MARTY TENENBAUM, CANCER COMMONS

In the late afternoon in Track 1 (Artificial Intelligence in Precision Medicine), Marty Tenenbaum (photo), PhD, Founder & Chairman, Cancer Commons, gave a presentation titled “How AI Will Cure Cancer.” Dr. Tenenbaum is a renowned computer scientist, Internet entrepreneur, and cancer survivor. He is the Founder and Chairman of Cancer Commons, a non-profit network of physicians, scientists, and patients that Newsweek has called the “LinkedIn of Cancer.” He currently also serves as a Director of CommerceNet and Efficient Finance. Cancer Commons (https://www.cancercommons.org/) is a patient-centric not-for-profit network of patients, physicians, and scientists that helps identify the best options for treating an individual’s cancer. Members contribute to, and benefit from, a uniquely dynamic knowledge base of case histories, treatment insights and rationales, clinical trials, and patient outcomes and experiences. Each case builds on this collective knowledge, enabling more accurate personalized options for the next community member.

By learning from each and every patient in this way, Dr. Tenenbaum believes we can optimize and expand the use of available treatments far more efficiently than by clinical trials, and rapidly improve outcomes for patients with advanced cancer. Cancer Commons fosters a network of leading physicians, molecular tumor boards, cancer researchers, and computer scientists to leverage one another’s expertise and resources, and empower the global community to share data and knowledge. The Commons provides relevant knowledge from top experts and from similar patients so that patients and their caretakers can make better, more informed treatment decisions. Cancer Commons continuously validates and refines the world’s collective cancer knowledge, based on patients’ clinical results and the latest research.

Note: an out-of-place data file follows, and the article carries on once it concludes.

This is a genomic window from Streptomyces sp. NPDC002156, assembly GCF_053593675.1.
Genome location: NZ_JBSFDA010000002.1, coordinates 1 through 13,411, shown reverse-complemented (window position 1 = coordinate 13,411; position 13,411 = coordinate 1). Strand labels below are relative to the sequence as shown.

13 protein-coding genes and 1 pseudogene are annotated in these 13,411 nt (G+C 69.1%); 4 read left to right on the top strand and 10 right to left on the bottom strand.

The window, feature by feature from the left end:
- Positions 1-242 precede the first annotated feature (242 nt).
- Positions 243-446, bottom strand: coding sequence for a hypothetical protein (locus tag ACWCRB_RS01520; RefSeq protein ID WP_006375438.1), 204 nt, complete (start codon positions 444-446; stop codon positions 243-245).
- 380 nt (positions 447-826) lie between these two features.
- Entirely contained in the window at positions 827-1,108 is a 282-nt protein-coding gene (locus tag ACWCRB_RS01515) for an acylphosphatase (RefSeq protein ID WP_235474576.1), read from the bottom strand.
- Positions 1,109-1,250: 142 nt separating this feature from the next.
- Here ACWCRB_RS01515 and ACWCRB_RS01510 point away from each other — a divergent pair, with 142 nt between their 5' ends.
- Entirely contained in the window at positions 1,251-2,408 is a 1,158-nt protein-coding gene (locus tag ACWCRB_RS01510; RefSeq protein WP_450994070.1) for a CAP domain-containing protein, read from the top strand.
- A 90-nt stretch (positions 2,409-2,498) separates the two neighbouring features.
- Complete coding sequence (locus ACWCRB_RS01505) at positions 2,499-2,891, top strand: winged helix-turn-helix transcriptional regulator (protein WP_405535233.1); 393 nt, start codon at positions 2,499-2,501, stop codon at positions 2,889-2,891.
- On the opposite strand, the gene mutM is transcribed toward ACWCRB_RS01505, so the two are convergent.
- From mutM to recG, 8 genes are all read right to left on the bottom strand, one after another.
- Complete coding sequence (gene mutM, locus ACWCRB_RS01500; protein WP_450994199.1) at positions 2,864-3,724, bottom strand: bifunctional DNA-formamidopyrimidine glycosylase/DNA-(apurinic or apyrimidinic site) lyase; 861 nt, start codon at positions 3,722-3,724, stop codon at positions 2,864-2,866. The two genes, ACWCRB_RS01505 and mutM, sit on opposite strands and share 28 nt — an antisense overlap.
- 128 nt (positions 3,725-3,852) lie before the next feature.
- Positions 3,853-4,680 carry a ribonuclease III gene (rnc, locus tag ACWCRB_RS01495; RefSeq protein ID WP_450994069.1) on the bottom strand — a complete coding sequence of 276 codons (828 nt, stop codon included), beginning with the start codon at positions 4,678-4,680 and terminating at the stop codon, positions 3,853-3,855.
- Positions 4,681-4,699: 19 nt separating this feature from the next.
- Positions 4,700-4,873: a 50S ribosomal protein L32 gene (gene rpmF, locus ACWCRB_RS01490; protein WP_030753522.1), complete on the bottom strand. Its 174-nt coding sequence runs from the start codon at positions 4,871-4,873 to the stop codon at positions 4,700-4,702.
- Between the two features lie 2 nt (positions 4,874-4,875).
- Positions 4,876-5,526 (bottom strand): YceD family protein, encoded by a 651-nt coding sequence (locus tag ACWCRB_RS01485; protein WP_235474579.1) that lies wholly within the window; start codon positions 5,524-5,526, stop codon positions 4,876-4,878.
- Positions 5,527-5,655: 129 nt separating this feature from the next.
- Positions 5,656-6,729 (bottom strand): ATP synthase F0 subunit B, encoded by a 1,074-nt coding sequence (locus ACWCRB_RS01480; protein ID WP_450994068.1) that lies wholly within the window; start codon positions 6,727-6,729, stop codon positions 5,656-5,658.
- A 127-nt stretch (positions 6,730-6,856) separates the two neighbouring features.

Dr. Tenenbaum believes that Cancer Commons is unique because, in the era of molecular medicine, advanced cancers are characterized by thousands of genetic alterations, potentially creating tens of thousands of clinically distinct subtypes. Moreover, there are hundreds of approved therapies, which have never been tested head to head, or in combinations. Conventional clinical trials cannot efficiently search this huge combinatorial space.

In the absence of definitive clinical studies, the best way to help current patients is by aggregating and validating the insights, intuitions, and experiences of our best clinicians. By capturing the unique experiences of patients being treated at top centers with investigational drugs and cocktails, Cancer Commons will enable the whole cancer community to learn, much more efficiently than by traditional clinical trials, the best way to treat similar patients wherever they are seen. Given the wide variation in cancer treatment and outcomes across institutions, Cancer Commons is convinced that its efforts to learn from the best and get that knowledge to the right patients and physicians at the right time will save innumerable lives, even without new blockbuster drugs.

Dr. Tenenbaum believes that only a patient-centric non-profit like Cancer Commons, committed to connecting and leveraging everyone touched by cancer, can hope to overcome the widespread aversion to data sharing and collaboration that pervades the medical establishment.

(Photo credit: Rosalyn Lee, PMWC).